Tunisia is overly-reliant on thermal energy sources such as oil and gas. This problem is compounded by Tunisia's dwindling supply of its own fuel resources and need to import, which is driving up the cost of electricity and fuel. While investment in renewable energy sources should help to drive down energy costs in the long term (beyond 2018), investors for the moment face...

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Tunisia Trade & Investment

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Tunisia operates a relatively open economic environment and welcomes foreign investment in almost all sectors. Investors stand to benefit from the country's openness to trade and investment in terms of Foreign Direct Investment (FDI), access to financial markets and low levels of red tape. The principal drag on Tunisia's score is its fiscal and trade barriers. The country has low levels of government expenditure as a percentage of GDP and high levels of trade bureaucracy, such as tariff and non-tariff barriers. As a result, Tunisia scores well in our Trade and Investment Risk Index with a score of 54.9 out 100, which places the country seventh out of 18 states in the Middle East and North Africa (MENA) region, between Jordan and Saudi Arabia.

Tunisia welcomes FDI in almost all sectors of its economy, offers tax incentives to foreign investors, and operates a number of free trade zones, the largest of which is the Bizerte Harbor Free Trade...

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Tunisia Industry Coverage (4)

Autos

Tunisia Autos

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No official H114 sales data had been released by the Tunisian authorities as this report was being compiled in late August 2014. To date, an April 2014 report on the African Manager website suggested that new vehicle sales in Tunisia totalled 9,909 units over Q114. More recently, leading local dealership Ennakl stated that it had sold 1,087 units during the month of May 2014, which it said represented 19% of the market. Using this as a base, we estimate that some 5,720 vehicles were sold in Tunisia over the month of May. Adding this figure to the 9,909 units sold over Q114 provides a total of 15,629 vehicles sold over the January-March and May period.

On current trends, this would therefore suggest some growing downside risks to BMI's current forecast of a 4.6% increase in new vehicle sales for the full year. Certainly, there is every indication that a downward revision to our forecasts may...

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Food & Drink

Tunisia Food & Drink

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BMI View:  We reaffirm our optimistic view on Tunisia's political transition, and expect a combination of renewed business and consumer confidence and low base effects will lead to growth of 3.9% in 2015. Assuming political stability ensues, we forecast Tunisian food consumption growth to accelerate from 4.7% in 2014 to 6.9% in 2016 and 2017.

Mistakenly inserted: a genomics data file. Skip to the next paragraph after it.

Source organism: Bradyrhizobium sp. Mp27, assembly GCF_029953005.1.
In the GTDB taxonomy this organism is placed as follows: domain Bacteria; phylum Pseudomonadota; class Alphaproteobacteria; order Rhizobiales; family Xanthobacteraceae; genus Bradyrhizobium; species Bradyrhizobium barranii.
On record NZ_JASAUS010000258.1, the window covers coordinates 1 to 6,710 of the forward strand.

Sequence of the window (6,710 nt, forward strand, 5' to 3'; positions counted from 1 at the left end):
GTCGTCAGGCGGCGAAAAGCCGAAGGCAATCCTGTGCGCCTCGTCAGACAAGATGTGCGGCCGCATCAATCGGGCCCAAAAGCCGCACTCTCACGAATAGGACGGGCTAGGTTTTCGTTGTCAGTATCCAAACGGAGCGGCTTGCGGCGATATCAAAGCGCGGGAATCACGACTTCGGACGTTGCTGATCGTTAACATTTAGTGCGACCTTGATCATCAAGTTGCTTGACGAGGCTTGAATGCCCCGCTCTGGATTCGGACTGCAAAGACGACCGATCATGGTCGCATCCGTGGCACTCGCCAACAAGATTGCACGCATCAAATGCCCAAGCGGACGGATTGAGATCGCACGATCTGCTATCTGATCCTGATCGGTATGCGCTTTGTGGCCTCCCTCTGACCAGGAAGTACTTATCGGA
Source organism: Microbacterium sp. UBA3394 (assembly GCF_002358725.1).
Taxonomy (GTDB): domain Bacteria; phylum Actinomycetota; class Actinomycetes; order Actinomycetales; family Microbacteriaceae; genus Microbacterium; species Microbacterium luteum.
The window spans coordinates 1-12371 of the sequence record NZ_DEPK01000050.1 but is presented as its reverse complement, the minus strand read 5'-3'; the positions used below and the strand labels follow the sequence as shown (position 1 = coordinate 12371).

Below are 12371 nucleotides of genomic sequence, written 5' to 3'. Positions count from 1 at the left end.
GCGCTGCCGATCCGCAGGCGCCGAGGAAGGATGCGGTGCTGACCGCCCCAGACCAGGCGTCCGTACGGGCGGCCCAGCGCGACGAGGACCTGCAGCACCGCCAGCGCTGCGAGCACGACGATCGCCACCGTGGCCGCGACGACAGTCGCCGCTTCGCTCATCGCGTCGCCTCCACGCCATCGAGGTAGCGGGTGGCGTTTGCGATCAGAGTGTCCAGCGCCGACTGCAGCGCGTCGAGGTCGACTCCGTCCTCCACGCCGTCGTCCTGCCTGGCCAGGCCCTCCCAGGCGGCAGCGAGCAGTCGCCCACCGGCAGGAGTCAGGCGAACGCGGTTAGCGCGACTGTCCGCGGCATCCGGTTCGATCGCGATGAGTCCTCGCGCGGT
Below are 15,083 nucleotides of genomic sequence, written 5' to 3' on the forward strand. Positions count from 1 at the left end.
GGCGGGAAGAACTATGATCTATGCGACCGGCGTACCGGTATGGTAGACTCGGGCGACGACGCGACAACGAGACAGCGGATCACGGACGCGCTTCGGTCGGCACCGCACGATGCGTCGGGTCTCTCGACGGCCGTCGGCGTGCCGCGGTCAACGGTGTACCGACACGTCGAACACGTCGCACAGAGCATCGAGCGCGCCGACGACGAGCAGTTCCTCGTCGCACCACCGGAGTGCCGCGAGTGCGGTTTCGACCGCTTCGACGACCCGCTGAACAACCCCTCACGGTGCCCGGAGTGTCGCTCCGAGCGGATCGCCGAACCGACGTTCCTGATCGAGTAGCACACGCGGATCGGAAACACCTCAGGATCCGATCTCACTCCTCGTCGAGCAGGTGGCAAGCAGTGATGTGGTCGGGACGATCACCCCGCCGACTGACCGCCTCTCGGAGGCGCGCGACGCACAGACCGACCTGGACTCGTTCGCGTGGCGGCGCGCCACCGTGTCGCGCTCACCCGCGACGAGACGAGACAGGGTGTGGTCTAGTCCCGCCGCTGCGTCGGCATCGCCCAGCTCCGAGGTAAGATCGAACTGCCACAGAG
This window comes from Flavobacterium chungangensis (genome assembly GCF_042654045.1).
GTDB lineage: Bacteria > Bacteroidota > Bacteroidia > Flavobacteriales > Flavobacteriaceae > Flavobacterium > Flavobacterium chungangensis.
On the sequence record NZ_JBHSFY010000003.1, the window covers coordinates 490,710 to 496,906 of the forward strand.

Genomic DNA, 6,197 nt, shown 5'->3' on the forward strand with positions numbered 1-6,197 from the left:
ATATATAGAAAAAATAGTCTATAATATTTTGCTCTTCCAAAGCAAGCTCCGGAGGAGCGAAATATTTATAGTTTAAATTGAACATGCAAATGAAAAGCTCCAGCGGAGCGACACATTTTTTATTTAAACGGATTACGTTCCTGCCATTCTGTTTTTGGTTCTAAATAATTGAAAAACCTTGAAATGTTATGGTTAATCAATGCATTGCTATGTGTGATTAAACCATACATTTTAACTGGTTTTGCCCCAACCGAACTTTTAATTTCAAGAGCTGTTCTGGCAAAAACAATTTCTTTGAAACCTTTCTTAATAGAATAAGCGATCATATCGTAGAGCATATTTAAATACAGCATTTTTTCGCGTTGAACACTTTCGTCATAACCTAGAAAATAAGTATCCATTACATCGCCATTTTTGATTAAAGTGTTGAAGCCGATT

Despite the signing of a new constitution in February 2014 , a high level of  p olitica l uncertainty continues to impact investment by both domestic and foreign companies. Assuming political stability ensues, we forecast Tunisian food consumption growth to...

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Insurance

Tunisia Insurance

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BMI View :   We believe life insurance penetration in the North African region will remain low due to the lack of affordability among households . Furthermore, we see an increasingly likelihood of consolidation among the regional markets in the coming years due to the large number of sub-scale insurers which lack capital. We also see an opportunity for the larger insurers to expand beyond their domestic shores into other African markets. 

Life penetration in all the four countries profiled in this report - Algeria, Morocco, Tunisia and Libya - is low and we expect it to remain so over the coming years due to the low levels of income of many households. However, Morocco is the only country where life insurance has become somewhat established as a conduit for organised savings. Even then, it is used by...

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Telecommunications

Tunisia Telecommunications

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BMI View : The strong demand for mobile data services in the North Africa n telecoms markets is driving investments in network upgrade and expansion, with operators in Algeria, albeit from a low base, and Morocco leading the way in capital expenditure ( capex ) spending in 2014. The uptake of 3G network services in this region, aided by the increasing availability of low-cost smartphones, will allow mobile operators diversify their revenue streams away from basic services amid increased regulatory and competitive pressure. Libya is still left out of this development trend, with insecurity and political stability delaying a much - needed liberalisation process in the telecoms sector and...